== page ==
Burden or benefit?: imperial benevolence and its legacies
In the name of benevolence, philanthropy, and humanitarian aid, individuals, groups, and nations have sought to assist others and to redress forms of suffering and deprivation. Yet the inherent imbalances of power between the giver and the recipient of this benevolence have called into question the motives and rationale for such assistance. This volume examines the evolution of the ideas and practices of benevolence, chiefly in the context of British imperialism, from the late 18th century to the present. The authors consider more than a dozen examples of practical and theoretical benevolence from the anti-slavery movement of the late 18th century to such modern activities as refugee asylum in Europe, opposition to female genital mutilation in Africa, fundraising for charities, and restoring the wetlands in southern, post-Saddam Iraq.
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A Short History of Imperial Benevolence
Thomas Fowell Buxton and the Networks
Benevolence Slavery and the Periodicals
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Burden or Benefit?: Imperial Benevolence and Its Legacies
Helen Gilbert,Chris Tiffin
Limited preview - 2008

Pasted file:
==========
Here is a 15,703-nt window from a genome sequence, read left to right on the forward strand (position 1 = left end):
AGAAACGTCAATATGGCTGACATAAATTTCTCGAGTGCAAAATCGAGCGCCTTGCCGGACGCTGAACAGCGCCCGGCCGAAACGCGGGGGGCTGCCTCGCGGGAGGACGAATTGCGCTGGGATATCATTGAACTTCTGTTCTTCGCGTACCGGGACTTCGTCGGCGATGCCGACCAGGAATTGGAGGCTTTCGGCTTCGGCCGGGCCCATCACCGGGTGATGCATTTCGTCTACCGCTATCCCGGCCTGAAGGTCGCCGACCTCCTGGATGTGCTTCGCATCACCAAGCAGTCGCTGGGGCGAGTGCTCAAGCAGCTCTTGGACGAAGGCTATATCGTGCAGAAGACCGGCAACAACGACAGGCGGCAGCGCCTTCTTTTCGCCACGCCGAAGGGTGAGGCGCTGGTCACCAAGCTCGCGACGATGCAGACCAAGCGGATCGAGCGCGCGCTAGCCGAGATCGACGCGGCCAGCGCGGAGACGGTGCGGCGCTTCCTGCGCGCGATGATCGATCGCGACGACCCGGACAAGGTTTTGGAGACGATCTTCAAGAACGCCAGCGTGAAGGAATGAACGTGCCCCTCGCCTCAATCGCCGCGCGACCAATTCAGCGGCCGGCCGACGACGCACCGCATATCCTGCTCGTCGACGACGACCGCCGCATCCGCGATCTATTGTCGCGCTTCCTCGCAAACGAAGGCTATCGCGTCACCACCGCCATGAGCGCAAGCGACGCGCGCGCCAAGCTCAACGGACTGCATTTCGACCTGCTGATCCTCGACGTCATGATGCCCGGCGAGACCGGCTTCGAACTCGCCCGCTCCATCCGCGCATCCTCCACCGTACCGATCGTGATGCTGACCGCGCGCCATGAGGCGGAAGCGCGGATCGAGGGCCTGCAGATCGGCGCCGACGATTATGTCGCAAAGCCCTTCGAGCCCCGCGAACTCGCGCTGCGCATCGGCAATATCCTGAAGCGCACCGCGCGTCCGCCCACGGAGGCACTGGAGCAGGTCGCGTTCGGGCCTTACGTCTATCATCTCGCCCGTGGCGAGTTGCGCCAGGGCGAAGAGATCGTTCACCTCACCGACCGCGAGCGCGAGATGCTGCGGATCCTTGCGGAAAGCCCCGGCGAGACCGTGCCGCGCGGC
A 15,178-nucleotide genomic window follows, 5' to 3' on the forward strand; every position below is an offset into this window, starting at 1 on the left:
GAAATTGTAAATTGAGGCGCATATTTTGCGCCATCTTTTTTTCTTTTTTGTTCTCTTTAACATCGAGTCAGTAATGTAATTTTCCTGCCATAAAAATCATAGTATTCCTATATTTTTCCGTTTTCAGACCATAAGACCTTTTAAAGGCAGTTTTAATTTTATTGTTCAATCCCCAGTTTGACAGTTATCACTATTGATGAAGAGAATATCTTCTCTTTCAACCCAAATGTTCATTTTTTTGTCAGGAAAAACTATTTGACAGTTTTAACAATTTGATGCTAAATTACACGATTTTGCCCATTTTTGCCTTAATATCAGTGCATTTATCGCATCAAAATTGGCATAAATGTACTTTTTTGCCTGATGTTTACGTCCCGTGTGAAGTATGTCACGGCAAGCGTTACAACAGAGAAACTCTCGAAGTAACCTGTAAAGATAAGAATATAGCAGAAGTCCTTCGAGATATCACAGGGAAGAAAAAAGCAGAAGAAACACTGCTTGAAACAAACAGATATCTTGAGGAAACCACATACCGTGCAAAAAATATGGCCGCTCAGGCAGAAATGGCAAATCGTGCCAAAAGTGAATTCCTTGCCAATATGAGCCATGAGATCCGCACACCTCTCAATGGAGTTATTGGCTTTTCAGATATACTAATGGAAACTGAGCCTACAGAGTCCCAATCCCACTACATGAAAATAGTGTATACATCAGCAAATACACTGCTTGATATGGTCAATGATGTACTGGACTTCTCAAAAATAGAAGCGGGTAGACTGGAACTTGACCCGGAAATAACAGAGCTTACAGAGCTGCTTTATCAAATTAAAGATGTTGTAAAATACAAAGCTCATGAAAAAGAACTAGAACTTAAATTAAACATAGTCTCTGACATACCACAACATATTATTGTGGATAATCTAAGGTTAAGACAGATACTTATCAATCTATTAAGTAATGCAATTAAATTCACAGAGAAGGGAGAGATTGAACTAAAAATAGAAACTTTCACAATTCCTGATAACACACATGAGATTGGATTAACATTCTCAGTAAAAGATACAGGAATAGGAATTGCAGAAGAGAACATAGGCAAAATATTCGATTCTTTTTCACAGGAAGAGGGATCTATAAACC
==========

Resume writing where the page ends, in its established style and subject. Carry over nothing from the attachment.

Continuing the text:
Aborigines African agency Alice Walker argues Australia benevolence biculturalism Blixen Britain British Buxton Cape century CERP Charlotte Elizabeth Charlotte Elizabeth Tonna Christian civilization claims Colonial Office colonists context Corps cultural Daly discourse economic Elizabeth Heyrick Empire English environmental justice essay ethical European Everglades Famine female circumcision female genital practices feminism feminists Frederick Weld Gandhi Genital Mutilation gift Global Governor Weld History Hosken human humanitarian Ibid identity imperial India indigenous integration Ireland Irish Irish Famine Karen Blixen Kenya Khoesan labor land letter liberal London managerial ecology Maori ment Mesopotamian Marshlands migrant mission missionaries modern moral native Nehru networks Oxford Pakeha Philanthropy Philip poor postcolonial quoted responsibility restoration rhetoric settler sexual slavery slaves social society stakeholder Thomas Fowell Buxton Threlkeld tion Treaty of Waitangi Trevelyan University Press violence voluntary poverty Wakefield Walker Weld's Western William women writes Xhosa Zealand